But Ghawar is not just the original wells of the North, and I will have more to say about the field, and then about other fields in the country, in future posts.

Perhaps jumping ahead, but Haradh has tighter rock (lower darcies) and lower quality oil (lower API) than the rest of Ghawar.

Thus Haradh, per my limited understanding, had minimal exploitation until three 300,000 b/day projects were implemented in quick succession around 2000. It can likely produce at that rate for a half century or longer. However, the temptation to increase that rate of extraction will be strong in the coming years.

Are there any signs that Aramco has succumbed to that temptation and increased teh production rate at Haradh ?



JoulesBurn has been looking at the Haradh developments for some time, see for example, here and would be better able to comment.

  1. They put in more wells in the Haradh-III increment than they have admitted to. This could mean that the single well productivity was less than expected -- or that they decided they would produce more.
  2. They have increased the amount of water injected into south Ghawar.

"Thus Haradh, per my limited understanding, had minimal exploitation until three 300,000 b/day projects were implemented in quick succession around 2000. It can likely produce at that rate for a half century or longer."

I can vaguely remember thirty years from somewhere but can not find it now. I would expect Haradh to decline last since it is the least good area and it was developed last or put another way then Haradh decline Ghawar would be almost empty. Even if it is almost empty there would however be some more to get by scraping the bottom.

"...Haradh has tighter rock (lower darcies) and lower quality oil (lower API) than the rest of Ghawar..."

The Haradh section of Ghawar does have much tighter rock than that found in the North Ghawar - with Haradh's Permeability=52 mllidarcies, versus 617 millidarcies for Ain Dar and 639 millidarcies for Shedgum.

While the porosity at Haradh is not especially low, it is somewhat lower at 14% than is found in Ain Dar and Shedgum, which are both at 19% porosity. Decent porosity with low permeability would seem to suggest a potential candidate for fracking. I don't really know if the modern, aggressive, hydro-fracking style now seen in the USA is currently used, or planned for use, at Ghawar - but this might be a very interesting approach to see applied to the world's greatest oil field (assuming that the Saudis allow us to "see" much in the way of specific results..?).

However, I don't completely agree with the "lower API" part of the quoted comment. I have read that the oil quality of Haradh is only slightly lower than oil in the rest of Ghawar. At Haradh is shown as having Oil Gravity of 32 degrees API (another source says 33 degrees API for Haradh) while both Ain Dar and Shedgum are listed with Oil Gravity=34 degrees API. 32 and 34 degrees API (although near the lower end) are both within the established range for Arab Light oil, which is the oil grade found throughout all sections of Gharwar and other Saudi onshore fields as well. While Arab medium and heavy oil grades are typically produced from the Saudi offshore fields in the Persian Gulf, like Safaniyah and Manifa.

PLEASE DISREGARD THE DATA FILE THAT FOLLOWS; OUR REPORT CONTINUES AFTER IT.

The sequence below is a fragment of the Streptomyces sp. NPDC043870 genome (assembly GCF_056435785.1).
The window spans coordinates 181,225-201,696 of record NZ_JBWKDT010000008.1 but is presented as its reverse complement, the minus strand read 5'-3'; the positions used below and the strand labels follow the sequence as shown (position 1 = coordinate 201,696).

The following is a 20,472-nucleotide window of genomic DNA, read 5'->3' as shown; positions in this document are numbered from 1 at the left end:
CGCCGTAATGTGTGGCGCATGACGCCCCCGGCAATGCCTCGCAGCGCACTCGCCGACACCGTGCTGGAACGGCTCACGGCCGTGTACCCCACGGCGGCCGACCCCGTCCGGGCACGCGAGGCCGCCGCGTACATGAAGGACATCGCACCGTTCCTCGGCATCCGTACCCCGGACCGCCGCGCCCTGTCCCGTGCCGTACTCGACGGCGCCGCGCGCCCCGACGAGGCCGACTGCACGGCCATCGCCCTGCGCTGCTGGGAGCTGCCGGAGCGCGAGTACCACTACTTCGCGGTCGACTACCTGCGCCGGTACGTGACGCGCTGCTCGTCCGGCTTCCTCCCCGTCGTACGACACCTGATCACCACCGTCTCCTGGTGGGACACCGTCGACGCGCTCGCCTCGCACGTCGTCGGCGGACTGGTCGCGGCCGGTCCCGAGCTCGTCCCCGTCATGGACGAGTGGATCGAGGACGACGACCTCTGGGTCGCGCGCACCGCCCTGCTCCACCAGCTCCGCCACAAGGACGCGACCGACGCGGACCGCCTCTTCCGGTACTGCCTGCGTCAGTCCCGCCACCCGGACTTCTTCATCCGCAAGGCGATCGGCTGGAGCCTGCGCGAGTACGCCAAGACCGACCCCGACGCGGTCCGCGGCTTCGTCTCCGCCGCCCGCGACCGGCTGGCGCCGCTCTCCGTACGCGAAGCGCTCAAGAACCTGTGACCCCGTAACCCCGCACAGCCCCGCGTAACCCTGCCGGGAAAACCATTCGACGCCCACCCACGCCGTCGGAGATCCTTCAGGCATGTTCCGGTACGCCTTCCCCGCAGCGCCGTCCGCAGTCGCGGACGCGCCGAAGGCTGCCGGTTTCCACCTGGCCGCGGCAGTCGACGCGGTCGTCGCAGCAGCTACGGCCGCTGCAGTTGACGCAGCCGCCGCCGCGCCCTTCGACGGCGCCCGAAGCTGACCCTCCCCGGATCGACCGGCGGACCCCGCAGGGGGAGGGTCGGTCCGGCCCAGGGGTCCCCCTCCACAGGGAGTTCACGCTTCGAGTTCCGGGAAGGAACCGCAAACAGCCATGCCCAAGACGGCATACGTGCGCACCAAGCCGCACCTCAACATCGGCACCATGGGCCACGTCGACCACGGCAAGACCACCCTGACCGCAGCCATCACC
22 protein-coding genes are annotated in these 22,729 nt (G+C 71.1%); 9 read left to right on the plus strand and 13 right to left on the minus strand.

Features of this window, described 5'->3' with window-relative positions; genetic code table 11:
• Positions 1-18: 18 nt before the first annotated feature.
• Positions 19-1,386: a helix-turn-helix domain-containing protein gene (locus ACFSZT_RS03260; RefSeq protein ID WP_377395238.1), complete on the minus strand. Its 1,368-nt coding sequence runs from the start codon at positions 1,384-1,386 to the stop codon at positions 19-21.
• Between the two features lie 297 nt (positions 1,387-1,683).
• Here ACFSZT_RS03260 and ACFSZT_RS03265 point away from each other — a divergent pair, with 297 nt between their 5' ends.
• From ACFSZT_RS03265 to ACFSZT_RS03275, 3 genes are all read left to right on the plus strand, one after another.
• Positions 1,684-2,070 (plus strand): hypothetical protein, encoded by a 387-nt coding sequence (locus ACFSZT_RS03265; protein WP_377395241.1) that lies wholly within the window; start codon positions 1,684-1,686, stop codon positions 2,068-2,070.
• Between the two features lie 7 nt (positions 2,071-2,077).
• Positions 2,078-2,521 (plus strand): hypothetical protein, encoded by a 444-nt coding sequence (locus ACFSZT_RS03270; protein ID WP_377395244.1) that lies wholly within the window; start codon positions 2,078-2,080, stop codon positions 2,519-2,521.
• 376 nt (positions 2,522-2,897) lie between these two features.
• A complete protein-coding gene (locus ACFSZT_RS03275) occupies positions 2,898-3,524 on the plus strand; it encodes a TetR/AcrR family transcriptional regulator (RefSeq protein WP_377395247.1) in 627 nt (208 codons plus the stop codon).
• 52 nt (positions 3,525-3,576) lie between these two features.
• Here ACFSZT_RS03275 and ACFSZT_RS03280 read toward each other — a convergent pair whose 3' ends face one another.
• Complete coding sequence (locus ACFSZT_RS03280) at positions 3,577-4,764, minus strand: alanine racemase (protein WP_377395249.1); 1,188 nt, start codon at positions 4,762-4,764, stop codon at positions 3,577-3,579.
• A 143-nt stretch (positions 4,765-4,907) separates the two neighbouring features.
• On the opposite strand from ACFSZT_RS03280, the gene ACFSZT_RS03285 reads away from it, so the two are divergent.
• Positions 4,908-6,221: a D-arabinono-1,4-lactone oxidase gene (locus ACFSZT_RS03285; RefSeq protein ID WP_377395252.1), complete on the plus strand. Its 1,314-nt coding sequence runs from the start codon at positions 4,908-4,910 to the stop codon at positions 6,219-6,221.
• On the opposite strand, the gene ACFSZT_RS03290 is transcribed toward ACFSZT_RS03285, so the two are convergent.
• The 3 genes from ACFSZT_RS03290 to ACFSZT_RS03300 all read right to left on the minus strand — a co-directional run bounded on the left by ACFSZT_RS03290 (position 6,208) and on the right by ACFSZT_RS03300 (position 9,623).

Heading out, I read your comments and links with great interest. Not much I can comment on because you covered it all. Please don't conclude from the lack of comments that your input is not appreciated. It definitely is.

Oh, I read this morning that Abu Dhabi May Inject CO2 in Offshore Fields to Boost Output just as Saudi Arabia is doing in Ghawar. I believe this is a sure sign of fast decline and desperate efforts to try to slow that decline.

Ron Patterson

I am not so sure that it is a "sure sign of fast decline".

The Emirates have the most conservative extraction policy in the world (from memory, 100 years to depletion - since ramped up).

Perhaps good petroleum engineering has suggested this as a way to extend reserves, without the immediate pressure of depletion. These are hereditary monarchies - leave some oil for the son.

As Rockman has pointed out, starting enhanced recovery early is better than later.

Even in North Ghawar, "watering out" is a process that will take, at a minimum, the better part of a decade or a bit more time. I do think that we are well into that "better part of a decade", but there are a few years left (I Hope !) before all that is left is going after "attic oil", stranded oil and "oil stained water".

And those scraps will be significant in the first few years.


Well their old wells are definitely in fast decline just like those in North Ghawar. However, like Saudi, they have had a massive infill drilling program going for years now and have managed to keep production from falling. They are currently producing almost, but not quite, as much as they produced in the first half of 2008.

Ron P.

I second this. These articles are very informative, and help me out understanding stuff very well. I rarely comment (although I do sometimes) but that is because what is discussed here is far above my reach. I read, and learn.

Keep em comming.

Perhaps a comment on the article from Business Insider may be relevant:

I find these articles fascinating, particzularly as I used to drive the deserts of Saudi Arabia years ago in an old 4WD.

There was one kind of desert we didn't drive over and that was "Sabkhah". Discernible as flat regions with a dark surface, we knew that if you ever got stuck you might even lose your vehicle! So we avoided them at all costs.

imho you have to take some of the theories about Saudi with a bucket of salt. I heard one during the Deepwater crisis about a huge oil spill in the 1990s which the Saudis covered up. I spent a lot of time out on boats in the Gulf during that time and can say there was no such oil spill.

Keep sane.